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SHANGHAI-John Portman & Associates Inc. recently broke ground on the 193,750-square-foot Jian Ye Li, an adaptive re-use, mixed-use development here. The Atlanta-based developer plans to keep the neighborhood’s original architecture while recreating and modernizing the interiors.

“The overall concept for this mixed-use development is to create an international destination for people to come and experience Shanghai’s culture and history. It will be comprised of for-sale residential, serviced apartments, retail and restaurants,” Lell Barnes, VP with Portman tells GlobeSt.com.

Jian Ye Li was initially built as a housing complex for low-income families who worked for the Jian Ye Li Construction Co. Original drawings from 1928 offer a basic sketch of what Portman is attempting. In 1994 the Shanghai Municipality declared the area a protected heritage site. Portman will be working on 51 residential units, 40,000 square feet of retail space and 50 serviced apartment units. Construction is scheduled to complete in September 2010. Portman declined to state the projects total cost, but an earlier report gave $105 million as the price tag.

“The Jian Ye Li project presented us with the opportunity to revitalize a rundown section of the picturesque French Concession district and bring the whole area back to life,” Barnes says.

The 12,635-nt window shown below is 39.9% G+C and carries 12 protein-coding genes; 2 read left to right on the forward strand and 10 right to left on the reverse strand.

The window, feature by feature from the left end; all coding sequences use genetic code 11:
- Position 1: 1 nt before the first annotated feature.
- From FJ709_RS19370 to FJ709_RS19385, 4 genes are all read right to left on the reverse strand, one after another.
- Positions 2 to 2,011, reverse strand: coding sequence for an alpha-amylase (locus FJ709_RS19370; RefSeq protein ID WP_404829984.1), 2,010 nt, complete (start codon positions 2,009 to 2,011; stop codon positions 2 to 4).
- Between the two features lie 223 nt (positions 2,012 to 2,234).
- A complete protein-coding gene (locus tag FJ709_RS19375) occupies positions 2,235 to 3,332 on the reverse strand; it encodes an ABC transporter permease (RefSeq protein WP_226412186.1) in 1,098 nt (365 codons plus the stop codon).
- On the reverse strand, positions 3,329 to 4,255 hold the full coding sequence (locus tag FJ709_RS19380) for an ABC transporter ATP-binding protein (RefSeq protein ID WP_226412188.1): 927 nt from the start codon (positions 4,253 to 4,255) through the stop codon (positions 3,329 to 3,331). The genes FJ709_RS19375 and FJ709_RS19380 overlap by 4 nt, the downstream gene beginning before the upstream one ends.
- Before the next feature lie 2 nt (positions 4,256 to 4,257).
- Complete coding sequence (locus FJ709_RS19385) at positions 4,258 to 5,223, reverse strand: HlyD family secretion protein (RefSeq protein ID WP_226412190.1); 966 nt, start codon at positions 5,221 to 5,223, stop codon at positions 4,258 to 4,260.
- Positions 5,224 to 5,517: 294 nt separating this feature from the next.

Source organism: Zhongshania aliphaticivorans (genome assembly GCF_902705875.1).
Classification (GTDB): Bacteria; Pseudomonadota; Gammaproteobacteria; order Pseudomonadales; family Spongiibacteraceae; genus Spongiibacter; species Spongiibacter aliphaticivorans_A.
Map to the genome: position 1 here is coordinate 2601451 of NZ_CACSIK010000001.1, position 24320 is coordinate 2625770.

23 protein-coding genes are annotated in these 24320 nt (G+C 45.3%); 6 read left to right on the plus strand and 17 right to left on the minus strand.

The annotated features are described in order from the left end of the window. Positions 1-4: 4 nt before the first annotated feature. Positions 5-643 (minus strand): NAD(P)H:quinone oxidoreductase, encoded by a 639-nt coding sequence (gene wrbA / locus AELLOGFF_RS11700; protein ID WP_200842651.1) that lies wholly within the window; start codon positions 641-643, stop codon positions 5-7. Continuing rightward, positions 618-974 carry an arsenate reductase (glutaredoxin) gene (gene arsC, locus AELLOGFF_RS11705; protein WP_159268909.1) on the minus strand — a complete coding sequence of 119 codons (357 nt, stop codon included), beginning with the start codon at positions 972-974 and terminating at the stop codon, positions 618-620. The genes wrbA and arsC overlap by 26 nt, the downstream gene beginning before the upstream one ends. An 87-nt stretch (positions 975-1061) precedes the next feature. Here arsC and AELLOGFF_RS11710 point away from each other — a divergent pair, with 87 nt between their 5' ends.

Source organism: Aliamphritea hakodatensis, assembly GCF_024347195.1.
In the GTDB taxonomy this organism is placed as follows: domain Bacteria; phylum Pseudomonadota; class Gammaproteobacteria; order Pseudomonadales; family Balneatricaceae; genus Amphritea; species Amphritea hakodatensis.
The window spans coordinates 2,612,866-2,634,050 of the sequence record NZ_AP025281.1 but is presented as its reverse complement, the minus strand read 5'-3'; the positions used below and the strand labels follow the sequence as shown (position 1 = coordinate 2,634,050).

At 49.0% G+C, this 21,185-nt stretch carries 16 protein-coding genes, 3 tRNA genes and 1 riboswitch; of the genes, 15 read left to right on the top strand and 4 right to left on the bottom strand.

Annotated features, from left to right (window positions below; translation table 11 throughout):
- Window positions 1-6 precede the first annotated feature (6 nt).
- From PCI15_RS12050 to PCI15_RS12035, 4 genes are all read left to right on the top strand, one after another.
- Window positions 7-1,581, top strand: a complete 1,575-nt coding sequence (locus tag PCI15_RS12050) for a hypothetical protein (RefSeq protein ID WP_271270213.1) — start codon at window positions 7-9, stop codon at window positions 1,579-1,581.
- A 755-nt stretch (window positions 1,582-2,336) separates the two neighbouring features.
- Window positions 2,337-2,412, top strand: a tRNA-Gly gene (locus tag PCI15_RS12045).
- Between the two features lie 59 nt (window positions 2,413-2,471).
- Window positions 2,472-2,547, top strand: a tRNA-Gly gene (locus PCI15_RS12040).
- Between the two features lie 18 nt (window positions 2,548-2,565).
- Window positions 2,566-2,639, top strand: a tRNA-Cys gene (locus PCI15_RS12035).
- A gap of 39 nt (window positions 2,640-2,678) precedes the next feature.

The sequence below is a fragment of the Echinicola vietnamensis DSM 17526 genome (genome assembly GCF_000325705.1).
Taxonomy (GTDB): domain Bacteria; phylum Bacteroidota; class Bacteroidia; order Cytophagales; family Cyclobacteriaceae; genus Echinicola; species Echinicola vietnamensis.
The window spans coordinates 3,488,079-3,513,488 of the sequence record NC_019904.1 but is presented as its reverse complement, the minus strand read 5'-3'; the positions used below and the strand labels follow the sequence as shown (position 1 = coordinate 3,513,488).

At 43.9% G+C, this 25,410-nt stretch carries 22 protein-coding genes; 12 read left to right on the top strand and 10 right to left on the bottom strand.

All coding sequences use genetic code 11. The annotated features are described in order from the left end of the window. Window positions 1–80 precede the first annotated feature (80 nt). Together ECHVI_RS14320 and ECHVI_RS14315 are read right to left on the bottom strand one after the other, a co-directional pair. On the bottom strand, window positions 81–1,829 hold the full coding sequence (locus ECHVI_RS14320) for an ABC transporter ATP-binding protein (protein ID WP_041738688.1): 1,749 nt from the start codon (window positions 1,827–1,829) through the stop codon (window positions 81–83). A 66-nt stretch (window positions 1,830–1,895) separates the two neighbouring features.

The first stage of construction, underway now, involves dismantling the structures on the East portion of the site, which will be turned into residential and retail spaces. “The materials are being sorted, assessed for usability and cleaned as appropriate for reconstruction,” Barnes says.

The project will also include a water tower that is indicated in the 1928 drawings. The original design is uncertain, so Portman has opted to create a modern abstraction of a water tower. The structure will include copper lattice work with original Jian Ye Li brick. It has become the project icon.

Traditionally, Portman focuses on large urban high-rise projects; such as the 151-story Incheon Tower in South Korea. The firm’s website lists 16 project in Shanghai alone. The goal behind many of Portman’s projects is to create ‘people places,’ which is a spot where someone can walk away with a memorable experience.

“Throughout our firm’s history, Portman projects have consistently served as catalysts for economic growth and future development by first being catalysts for human interaction and communication,” Barnes says. “The creation of ‘people places’ is at the core of our practice. We understand how to balance design and business decisions to create memorable experiences for the users and favorable returns for the owners/operators.”

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